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Does Piped Water Improve Household Welfare? Evidence from Vietnam

Author

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  • Nguyen Viet, Cuong

Abstract

Clean water is essential for human survival. Yet, many people do not have access to clean water in Vietnam. Only around 23% of the population had access to piped water in 2006. This study measures the effect of piped water on household welfare using difference-in-differences estimators and panel data from the Vietnam Household Living Standard Surveys. Findings show that the effect of piped water on household income and labor supply is positive but small and not statistically significant. The effect of piped water on sickness of household members is negative but not statistically significant.

Suggested Citation

  • Nguyen Viet, Cuong, 2011. "Does Piped Water Improve Household Welfare? Evidence from Vietnam," MPRA Paper 40776, University Library of Munich, Germany.
  • Handle: RePEc:pra:mprapa:40776
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    File URL: https://mpra.ub.uni-muenchen.de/40776/1/MPRA_paper_40776.pdf
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    References listed on IDEAS

    as
    1. Gamper-Rabindran, Shanti & Khan, Shakeeb & Timmins, Christopher, 2010. "The impact of piped water provision on infant mortality in Brazil: A quantile panel data approach," Journal of Development Economics, Elsevier, vol. 92(2), pages 188-200, July.
    2. A. Smith, Jeffrey & E. Todd, Petra, 2005. "Does matching overcome LaLonde's critique of nonexperimental estimators?," Journal of Econometrics, Elsevier, vol. 125(1-2), pages 305-353.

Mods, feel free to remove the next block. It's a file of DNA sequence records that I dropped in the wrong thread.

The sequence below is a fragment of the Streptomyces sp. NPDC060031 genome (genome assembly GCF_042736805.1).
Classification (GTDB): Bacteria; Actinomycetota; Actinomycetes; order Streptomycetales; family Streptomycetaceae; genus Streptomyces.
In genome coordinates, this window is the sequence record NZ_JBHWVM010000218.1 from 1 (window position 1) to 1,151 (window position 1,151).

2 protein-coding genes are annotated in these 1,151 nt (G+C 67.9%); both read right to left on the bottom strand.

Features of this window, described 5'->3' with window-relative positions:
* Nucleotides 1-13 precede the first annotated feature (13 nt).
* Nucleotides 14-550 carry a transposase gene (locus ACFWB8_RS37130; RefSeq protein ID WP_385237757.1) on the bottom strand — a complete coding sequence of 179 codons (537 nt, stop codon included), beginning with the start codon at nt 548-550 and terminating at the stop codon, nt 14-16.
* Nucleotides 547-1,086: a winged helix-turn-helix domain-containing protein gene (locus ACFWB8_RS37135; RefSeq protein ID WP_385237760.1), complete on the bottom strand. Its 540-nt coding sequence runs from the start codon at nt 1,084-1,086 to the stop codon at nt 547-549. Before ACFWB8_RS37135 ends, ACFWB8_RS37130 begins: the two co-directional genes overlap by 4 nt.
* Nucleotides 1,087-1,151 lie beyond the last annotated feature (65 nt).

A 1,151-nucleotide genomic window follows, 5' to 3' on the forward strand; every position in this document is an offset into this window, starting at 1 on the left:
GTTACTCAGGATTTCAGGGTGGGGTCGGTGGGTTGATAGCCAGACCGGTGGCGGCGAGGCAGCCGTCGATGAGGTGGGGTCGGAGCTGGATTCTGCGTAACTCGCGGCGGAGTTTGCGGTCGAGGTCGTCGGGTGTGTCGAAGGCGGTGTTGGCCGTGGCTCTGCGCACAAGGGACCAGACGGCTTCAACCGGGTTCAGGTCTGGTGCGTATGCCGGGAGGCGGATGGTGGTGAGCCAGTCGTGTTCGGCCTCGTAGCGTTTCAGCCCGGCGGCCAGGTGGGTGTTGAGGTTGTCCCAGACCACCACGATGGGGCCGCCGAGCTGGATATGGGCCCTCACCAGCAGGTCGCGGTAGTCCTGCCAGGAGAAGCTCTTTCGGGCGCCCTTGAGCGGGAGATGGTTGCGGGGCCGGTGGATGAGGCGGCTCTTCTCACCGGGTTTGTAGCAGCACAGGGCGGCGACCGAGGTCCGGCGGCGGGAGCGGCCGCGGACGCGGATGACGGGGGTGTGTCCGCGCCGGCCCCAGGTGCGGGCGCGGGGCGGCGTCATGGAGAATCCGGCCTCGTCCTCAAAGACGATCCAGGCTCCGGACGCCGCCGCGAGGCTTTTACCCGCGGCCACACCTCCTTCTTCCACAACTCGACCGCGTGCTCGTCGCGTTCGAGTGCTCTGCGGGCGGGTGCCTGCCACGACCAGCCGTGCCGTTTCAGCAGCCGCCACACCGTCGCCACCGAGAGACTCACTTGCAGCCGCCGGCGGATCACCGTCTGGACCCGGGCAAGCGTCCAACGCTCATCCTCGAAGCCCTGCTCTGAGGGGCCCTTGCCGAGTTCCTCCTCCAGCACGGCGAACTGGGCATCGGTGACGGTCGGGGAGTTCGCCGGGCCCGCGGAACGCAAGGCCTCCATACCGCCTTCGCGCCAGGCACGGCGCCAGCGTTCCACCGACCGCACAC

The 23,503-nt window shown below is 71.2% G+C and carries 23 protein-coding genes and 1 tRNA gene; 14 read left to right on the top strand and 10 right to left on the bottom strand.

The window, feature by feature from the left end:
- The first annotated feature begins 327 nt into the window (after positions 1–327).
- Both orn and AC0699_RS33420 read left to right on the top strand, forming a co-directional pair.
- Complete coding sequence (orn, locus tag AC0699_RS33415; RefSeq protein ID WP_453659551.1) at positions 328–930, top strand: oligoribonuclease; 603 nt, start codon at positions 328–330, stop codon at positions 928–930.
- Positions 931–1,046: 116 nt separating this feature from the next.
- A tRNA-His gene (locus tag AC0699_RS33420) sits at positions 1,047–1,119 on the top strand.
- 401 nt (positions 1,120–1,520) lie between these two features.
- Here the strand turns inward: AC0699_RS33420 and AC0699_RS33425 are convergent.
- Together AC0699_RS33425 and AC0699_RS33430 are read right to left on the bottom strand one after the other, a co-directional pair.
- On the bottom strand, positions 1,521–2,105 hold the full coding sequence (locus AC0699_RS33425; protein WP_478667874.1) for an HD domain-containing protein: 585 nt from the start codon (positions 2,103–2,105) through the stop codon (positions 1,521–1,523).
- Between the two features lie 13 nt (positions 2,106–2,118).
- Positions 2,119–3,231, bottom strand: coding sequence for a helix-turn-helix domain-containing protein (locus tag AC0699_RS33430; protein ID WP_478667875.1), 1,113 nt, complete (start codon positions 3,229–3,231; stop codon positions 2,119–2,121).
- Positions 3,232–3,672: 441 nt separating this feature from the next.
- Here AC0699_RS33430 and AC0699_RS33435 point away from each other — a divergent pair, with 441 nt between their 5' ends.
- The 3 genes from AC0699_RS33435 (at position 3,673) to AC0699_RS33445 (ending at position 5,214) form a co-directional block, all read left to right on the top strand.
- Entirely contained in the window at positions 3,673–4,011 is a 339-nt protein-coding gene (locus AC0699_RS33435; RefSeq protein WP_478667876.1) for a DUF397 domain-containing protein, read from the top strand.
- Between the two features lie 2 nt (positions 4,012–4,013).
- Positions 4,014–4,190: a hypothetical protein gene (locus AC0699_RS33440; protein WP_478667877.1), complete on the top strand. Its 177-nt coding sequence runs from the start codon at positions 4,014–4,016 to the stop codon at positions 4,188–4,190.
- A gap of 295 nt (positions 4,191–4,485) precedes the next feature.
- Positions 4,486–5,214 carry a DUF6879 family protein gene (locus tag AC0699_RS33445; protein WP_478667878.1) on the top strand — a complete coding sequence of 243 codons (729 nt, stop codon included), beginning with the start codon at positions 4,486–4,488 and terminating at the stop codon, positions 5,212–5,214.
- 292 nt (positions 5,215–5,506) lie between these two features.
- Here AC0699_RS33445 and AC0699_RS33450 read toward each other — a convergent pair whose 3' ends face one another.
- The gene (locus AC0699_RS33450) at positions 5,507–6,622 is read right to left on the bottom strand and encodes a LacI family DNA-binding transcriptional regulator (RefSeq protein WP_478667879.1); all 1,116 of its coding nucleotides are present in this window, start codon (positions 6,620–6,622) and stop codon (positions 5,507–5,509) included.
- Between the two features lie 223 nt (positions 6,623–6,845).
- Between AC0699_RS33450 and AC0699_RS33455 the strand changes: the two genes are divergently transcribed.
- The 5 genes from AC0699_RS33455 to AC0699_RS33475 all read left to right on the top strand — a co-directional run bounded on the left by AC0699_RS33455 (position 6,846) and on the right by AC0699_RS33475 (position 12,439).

3. Gerking, Shelby & Stanley, Linda R, 1986. "An Economic Analysis of Air Pollution and Health: The Case of St. Louis," The Review of Economics and Statistics, MIT Press, vol. 68(1), pages 115-121, February.
    4. Dasgupta, Purnamita, 2004. "Valuing health damages from water pollution in urban Delhi, India: a health production function approach," Environment and Development Economics, Cambridge University Press, vol. 9(01), pages 83-106, February.
    5. James J. Heckman & Hidehiko Ichimura & Petra E. Todd, 1997. "Matching As An Econometric Evaluation Estimator: Evidence from Evaluating a Job Training Programme," Review of Economic Studies, Oxford University Press, vol. 64(4), pages 605-654.
    6. Jalan, Jyotsna & Ravallion, Martin, 2003. "Does piped water reduce diarrhea for children in rural India?," Journal of Econometrics, Elsevier, vol. 112(1), pages 153-173, January.
    7. Rajeev H. Dehejia & Sadek Wahba, 2002. "Propensity Score-Matching Methods For Nonexperimental Causal Studies," The Review of Economics and Statistics, MIT Press, vol. 84(1), pages 151-161, February.
    8. Florencia Devoto & Esther Duflo & Pascaline Dupas & William Parienté & Vincent Pons, 2012. "Happiness on Tap: Piped Water Adoption in Urban Morocco," American Economic Journal: Economic Policy, American Economic Association, vol. 4(4), pages 68-99, November.
    9. Gunther, Isabel & Fink, Gunther, 2010. "Water, sanitation and children's health : evidence from 172 DHS surveys," Policy Research Working Paper Series 5275, The World Bank.
    Full references (including those not matched with items on IDEAS)

    More about this item

    Keywords

    Piped water; household welfare; income; household survey; Vietnam;

    JEL classification:

    • I31 - Health, Education, and Welfare - - Welfare, Well-Being, and Poverty - - - General Welfare, Well-Being
    • Q25 - Agricultural and Natural Resource Economics; Environmental and Ecological Economics - - Renewable Resources and Conservation - - - Water

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